What Exactly Is Space Junk—And Can It Be Cleaned Up?

Litter isn't just a problem here on Earth.

By its very definition, space should have a lot of, well, space. And while it does, there’s also a lot of something else these days: junk. This interstellar litter isn’t naturally occurring. Like the junk that’s choking our oceans and overtaking our land, it was put there by humans and is the result of a very specific mix of innovation and carelessness. Space junk is out of sight so most people don’t even know it’s there…but that doesn’t mean it’s not a problem. These 50 powerful photos prove the Earth still needs our help.

So, what is space junk?

Space junk is just what it sounds like: things that people don’t want or use anymore, just in space. In this case, it’s mostly discarded satellites, related equipment, and bits and pieces of both that have collided and created even more debris. There are approximately 2,000 live satellites currently orbiting the Earth and 3,000 failed ones, and those numbers are growing every year, according to the European Space Agency (ESA). “[Governments, space agencies, and private companies] launch many satellites that we use for phone calls, TV signals, weather satellites, scientific instruments, military satellites, and so on,” says Geoffrey C. Clayton, PhD, a physics and astronomy professor at Louisiana State University. “When these satellites die and stop working, they become space junk.” But that’s not all—space junk is also made up of pieces of the rockets that launched the satellites in the first place, along with bits that have broken off after collisions in orbit.

All of these pieces and bits add up to a staggering number. “There are just under 130 million pieces of space junk in Earth’s orbit,” says Alex Mak, associate director of the University of Toledo Ritter Planetarium. “Of these, about 128 million are smaller than about one centimeter—that’s about the size of a bolt or a screw—and about 35,000 of them are larger than 10 centimeters. The estimated total mass is about 2,000 tons.” And the reason that so much of it is so tiny? “Imagine you launched a satellite on a 12-year mission, turned it off when it completed the mission, and then it eventually collided with something else up there—now it’s in 20,000 little pieces,” Mak explains.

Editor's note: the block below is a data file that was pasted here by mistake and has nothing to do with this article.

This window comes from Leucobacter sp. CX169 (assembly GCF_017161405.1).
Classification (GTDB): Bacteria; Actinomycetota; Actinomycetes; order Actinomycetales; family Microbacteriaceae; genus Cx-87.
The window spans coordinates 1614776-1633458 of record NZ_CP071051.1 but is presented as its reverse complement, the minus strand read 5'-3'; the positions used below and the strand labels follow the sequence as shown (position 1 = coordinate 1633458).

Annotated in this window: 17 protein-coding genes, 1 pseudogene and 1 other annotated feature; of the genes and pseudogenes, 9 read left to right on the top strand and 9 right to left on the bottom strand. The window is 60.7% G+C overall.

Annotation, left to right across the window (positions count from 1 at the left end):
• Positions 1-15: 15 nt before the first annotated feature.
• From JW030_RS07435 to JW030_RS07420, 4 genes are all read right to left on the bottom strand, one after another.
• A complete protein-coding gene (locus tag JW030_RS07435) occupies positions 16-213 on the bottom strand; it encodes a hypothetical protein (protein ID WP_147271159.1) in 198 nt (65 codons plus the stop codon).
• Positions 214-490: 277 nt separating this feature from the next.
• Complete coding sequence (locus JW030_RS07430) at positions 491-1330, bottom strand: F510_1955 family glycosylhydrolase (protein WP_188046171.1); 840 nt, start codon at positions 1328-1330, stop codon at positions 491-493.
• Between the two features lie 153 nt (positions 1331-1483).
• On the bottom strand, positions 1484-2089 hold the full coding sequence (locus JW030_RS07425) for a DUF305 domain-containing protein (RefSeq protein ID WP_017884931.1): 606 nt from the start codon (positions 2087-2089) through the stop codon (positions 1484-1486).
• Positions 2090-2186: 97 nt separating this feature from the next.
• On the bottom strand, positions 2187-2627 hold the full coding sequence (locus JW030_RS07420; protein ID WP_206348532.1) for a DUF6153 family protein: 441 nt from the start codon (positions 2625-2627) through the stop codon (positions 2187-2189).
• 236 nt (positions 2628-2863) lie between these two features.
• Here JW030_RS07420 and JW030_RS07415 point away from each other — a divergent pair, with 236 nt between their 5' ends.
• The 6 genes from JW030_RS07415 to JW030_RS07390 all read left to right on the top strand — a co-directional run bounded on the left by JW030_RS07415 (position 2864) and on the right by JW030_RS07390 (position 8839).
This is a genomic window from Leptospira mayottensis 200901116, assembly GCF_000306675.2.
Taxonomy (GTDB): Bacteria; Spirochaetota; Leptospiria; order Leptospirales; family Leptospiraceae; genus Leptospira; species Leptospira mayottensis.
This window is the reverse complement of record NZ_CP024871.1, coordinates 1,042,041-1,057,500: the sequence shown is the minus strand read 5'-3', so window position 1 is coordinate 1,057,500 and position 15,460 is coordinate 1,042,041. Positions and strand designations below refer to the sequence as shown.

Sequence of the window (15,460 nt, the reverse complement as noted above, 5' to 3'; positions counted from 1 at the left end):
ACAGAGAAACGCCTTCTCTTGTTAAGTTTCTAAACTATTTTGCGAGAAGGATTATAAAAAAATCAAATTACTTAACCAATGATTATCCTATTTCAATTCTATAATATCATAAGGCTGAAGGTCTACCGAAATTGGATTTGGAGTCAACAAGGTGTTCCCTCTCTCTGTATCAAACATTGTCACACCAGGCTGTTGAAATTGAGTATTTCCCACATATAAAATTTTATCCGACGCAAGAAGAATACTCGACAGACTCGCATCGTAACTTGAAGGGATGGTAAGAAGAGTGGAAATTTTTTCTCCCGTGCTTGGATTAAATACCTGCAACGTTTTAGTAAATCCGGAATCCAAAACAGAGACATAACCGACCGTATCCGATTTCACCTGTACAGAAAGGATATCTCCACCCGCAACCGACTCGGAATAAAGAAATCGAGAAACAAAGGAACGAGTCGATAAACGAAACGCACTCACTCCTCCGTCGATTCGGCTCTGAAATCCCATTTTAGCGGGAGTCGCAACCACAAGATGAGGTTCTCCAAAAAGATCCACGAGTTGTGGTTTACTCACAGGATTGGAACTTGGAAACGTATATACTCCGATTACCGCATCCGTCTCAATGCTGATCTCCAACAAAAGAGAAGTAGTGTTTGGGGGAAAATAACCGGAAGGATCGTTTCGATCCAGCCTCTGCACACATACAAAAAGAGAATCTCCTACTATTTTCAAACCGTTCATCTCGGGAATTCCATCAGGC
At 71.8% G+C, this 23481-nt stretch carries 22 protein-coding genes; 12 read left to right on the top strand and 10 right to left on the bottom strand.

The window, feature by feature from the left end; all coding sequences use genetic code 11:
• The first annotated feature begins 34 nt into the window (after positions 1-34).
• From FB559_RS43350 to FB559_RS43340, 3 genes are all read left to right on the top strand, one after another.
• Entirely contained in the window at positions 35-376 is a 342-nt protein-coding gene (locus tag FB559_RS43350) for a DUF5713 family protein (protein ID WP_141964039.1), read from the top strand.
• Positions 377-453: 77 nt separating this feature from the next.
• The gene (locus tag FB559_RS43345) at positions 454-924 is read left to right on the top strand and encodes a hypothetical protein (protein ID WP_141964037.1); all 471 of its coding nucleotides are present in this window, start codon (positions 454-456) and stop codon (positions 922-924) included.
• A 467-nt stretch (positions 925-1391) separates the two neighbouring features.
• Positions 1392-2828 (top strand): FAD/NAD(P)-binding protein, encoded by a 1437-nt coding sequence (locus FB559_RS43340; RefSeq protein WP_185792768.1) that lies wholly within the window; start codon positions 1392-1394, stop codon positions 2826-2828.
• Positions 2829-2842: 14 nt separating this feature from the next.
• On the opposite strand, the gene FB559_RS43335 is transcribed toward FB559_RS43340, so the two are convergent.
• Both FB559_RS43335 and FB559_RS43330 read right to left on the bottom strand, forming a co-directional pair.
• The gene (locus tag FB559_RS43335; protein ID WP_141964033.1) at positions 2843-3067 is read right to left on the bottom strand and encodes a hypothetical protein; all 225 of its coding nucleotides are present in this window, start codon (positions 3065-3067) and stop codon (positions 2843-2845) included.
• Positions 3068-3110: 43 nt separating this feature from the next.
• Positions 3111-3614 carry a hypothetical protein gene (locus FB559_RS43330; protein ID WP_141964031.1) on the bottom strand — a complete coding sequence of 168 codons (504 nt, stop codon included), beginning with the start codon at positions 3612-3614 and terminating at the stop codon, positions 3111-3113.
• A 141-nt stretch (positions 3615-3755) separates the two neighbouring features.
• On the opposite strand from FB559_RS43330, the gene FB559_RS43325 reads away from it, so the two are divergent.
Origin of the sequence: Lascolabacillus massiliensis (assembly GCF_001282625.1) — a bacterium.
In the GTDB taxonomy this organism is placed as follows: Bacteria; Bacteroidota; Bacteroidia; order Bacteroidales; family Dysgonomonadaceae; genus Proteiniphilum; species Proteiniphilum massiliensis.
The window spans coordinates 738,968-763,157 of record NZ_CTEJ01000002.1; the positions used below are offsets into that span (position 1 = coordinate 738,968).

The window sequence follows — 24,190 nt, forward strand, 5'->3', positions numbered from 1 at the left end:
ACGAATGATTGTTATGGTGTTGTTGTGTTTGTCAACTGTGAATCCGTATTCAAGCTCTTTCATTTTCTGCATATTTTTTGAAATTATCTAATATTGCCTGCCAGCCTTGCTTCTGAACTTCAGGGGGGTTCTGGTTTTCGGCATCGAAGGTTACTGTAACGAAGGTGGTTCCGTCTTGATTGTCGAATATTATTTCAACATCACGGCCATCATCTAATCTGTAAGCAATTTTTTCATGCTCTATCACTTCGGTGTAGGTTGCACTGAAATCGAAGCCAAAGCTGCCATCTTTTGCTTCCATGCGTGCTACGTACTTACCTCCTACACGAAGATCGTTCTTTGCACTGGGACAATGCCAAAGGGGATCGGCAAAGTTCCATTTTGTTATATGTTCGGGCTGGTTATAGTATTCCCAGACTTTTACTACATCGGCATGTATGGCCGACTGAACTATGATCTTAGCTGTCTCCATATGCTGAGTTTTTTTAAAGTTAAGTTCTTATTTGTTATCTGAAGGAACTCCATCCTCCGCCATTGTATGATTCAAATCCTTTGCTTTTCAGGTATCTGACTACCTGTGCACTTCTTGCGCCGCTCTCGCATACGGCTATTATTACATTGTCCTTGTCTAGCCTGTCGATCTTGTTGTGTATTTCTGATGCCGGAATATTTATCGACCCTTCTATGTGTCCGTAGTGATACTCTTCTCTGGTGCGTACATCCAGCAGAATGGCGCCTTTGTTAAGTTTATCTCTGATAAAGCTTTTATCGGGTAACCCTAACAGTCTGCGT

Here are another 24 space facts you never learned in school.

Is space junk dangerous?

Let’s start with the good news: It’s unlikely that space junk would ever be a danger to us here on Earth. “Most space junk burns up in our atmosphere due to friction well before reaching the ground,” says Mak. “There is only a handful of reported incidents of people or property being hurt by space junk.” According to Aerospace.org, a person has less than one in a trillion chance of being harmed.

Now, the not-so-great news. Errant space junk poses a bigger danger to functioning satellites and other spacecraft. There are currently around 29,000 pieces of space debris in orbit that pose “a severe collision risk with satellites and space missions,” according to Universe Today. This is mainly because it isn’t simply floating in space—it’s hurtling forward at thousands of miles per hour, on a potential collision course with one another. “Even a small piece of metal like a bolt coming at the Space Station at thousands of miles an hour would be very dangerous,” Clayton says. Just how dangerous? NASA makes this startling comparison: “Averaging speeds of 22,000 mph, a 1-centimeter paint fleck is capable of inflicting the same damage as a 550-pound object traveling 60 miles per hour on earth. A 10-centimeter projectile would be comparable to 7 kilograms of TNT.”